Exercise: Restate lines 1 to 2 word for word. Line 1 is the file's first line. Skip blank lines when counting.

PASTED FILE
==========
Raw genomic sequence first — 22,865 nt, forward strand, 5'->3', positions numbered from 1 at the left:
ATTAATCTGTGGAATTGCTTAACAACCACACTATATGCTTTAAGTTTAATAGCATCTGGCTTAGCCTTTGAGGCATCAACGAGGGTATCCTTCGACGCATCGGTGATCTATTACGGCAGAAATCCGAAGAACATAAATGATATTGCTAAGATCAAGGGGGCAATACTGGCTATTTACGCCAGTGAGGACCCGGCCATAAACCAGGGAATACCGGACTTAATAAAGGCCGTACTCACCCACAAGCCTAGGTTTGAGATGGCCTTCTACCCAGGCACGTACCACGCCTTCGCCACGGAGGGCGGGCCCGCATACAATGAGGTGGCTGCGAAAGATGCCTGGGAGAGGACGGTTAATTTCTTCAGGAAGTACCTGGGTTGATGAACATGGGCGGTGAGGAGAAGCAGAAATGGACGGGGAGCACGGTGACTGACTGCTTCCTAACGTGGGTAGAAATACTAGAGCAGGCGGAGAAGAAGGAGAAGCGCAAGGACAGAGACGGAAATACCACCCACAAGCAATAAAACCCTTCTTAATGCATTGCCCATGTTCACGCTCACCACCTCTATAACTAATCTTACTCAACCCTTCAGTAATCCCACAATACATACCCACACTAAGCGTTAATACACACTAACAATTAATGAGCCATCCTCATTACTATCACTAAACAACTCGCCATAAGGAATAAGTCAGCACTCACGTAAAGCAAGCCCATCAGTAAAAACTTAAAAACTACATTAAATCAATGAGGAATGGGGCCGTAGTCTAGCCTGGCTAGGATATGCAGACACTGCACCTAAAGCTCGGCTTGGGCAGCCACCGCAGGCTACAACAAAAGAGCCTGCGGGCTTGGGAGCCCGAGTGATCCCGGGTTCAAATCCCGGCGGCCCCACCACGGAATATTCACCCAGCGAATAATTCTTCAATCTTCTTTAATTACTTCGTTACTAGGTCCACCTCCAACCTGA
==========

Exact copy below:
Raw genomic sequence first — 22,865 nt, forward strand, 5'->3', positions numbered from 1 at the left:
ATTAATCTGTGGAATTGCTTAACAACCACACTATATGCTTTAAGTTTAATAGCATCTGGCTTAGCCTTTGAGGCATCAACGAGGGTATCCTTCGACGCATCGGTGATCTATTACGGCAGAAATCCGAAGAACATAAATGATATTGCTAAGATCAAGGGGGCAATACTGGCTATTTACGCCAGTGAGGACCCGGCCATAAACCAGGGAATACCGGACTTAATAAAGGCCGTACTCACCCACAAGCCTAGGTTTGAGATGGCCTTCTACCCAGGCACGTACCACGCCTTCGCCACGGAGGGCGGGCCCGCATACAATGAGGTGGCTGCGAAAGATGCCTGGGAGAGGACGGTTAATTTCTTCAGGAAGTACCTGGGTTGATGAACATGGGCGGTGAGGAGAAGCAGAAATGGACGGGGAGCACGGTGACTGACTGCTTCCTAACGTGGGTAGAAATACTAGAGCAGGCGGAGAAGAAGGAGAAGCGCAAGGACAGAGACGGAAATACCACCCACAAGCAATAAAACCCTTCTTAATGCATTGCCCATGTTCACGCTCACCACCTCTATAACTAATCTTACTCAACCCTTCAGTAATCCCACAATACATACCCACACTAAGCGTTAATACACACTAACAATTAATGAGCCATCCTCATTACTATCACTAAACAACTCGCCATAAGGAATAAGTCAGCACTCACGTAAAGCAAGCCCATCAGTAAAAACTTAAAAACTACATTAAATCAATGAGGAATGGGGCCGTAGTCTAGCCTGGCTAGGATATGCAGACACTGCACCTAAAGCTCGGCTTGGGCAGCCACCGCAGGCTACAACAAAAGAGCCTGCGGGCTTGGGAGCCCGAGTGATCCCGGGTTCAAATCCCGGCGGCCCCACCACGGAATATTCACCCAGCGAATAATTCTTCAATCTTCTTTAATTACTTCGTTACTAGGTCCACCTCCAACCTGA